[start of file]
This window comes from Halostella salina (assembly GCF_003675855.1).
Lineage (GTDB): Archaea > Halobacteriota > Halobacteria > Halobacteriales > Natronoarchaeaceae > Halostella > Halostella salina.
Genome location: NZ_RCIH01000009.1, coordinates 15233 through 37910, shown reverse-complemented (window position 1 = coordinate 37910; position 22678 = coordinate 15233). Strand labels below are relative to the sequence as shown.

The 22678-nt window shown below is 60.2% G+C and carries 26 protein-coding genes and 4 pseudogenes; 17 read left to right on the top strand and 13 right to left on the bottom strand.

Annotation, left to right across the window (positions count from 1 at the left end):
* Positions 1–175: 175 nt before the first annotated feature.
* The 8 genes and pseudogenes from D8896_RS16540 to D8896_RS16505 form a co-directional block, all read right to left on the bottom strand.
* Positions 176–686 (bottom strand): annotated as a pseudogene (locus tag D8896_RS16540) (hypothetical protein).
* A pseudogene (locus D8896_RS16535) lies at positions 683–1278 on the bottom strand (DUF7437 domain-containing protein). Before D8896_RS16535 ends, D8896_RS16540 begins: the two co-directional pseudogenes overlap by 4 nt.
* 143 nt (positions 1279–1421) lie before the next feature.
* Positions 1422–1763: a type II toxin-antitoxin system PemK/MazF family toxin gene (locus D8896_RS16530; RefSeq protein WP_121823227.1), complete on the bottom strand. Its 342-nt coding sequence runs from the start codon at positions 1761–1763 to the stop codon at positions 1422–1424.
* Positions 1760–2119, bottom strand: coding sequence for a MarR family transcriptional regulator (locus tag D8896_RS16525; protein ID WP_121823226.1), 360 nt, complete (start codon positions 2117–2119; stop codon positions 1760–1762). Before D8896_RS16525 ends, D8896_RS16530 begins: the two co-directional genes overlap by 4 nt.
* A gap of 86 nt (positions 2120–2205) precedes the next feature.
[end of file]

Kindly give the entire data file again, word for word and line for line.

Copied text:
This window comes from Halostella salina (assembly GCF_003675855.1).
Lineage (GTDB): Archaea > Halobacteriota > Halobacteria > Halobacteriales > Natronoarchaeaceae > Halostella > Halostella salina.
Genome location: NZ_RCIH01000009.1, coordinates 15233 through 37910, shown reverse-complemented (window position 1 = coordinate 37910; position 22678 = coordinate 15233). Strand labels below are relative to the sequence as shown.

The 22678-nt window shown below is 60.2% G+C and carries 26 protein-coding genes and 4 pseudogenes; 17 read left to right on the top strand and 13 right to left on the bottom strand.

Annotation, left to right across the window (positions count from 1 at the left end):
* Positions 1–175: 175 nt before the first annotated feature.
* The 8 genes and pseudogenes from D8896_RS16540 to D8896_RS16505 form a co-directional block, all read right to left on the bottom strand.
* Positions 176–686 (bottom strand): annotated as a pseudogene (locus tag D8896_RS16540) (hypothetical protein).
* A pseudogene (locus D8896_RS16535) lies at positions 683–1278 on the bottom strand (DUF7437 domain-containing protein). Before D8896_RS16535 ends, D8896_RS16540 begins: the two co-directional pseudogenes overlap by 4 nt.
* 143 nt (positions 1279–1421) lie before the next feature.
* Positions 1422–1763: a type II toxin-antitoxin system PemK/MazF family toxin gene (locus D8896_RS16530; RefSeq protein WP_121823227.1), complete on the bottom strand. Its 342-nt coding sequence runs from the start codon at positions 1761–1763 to the stop codon at positions 1422–1424.
* Positions 1760–2119, bottom strand: coding sequence for a MarR family transcriptional regulator (locus tag D8896_RS16525; protein ID WP_121823226.1), 360 nt, complete (start codon positions 2117–2119; stop codon positions 1760–1762). Before D8896_RS16525 ends, D8896_RS16530 begins: the two co-directional genes overlap by 4 nt.
* A gap of 86 nt (positions 2120–2205) precedes the next feature.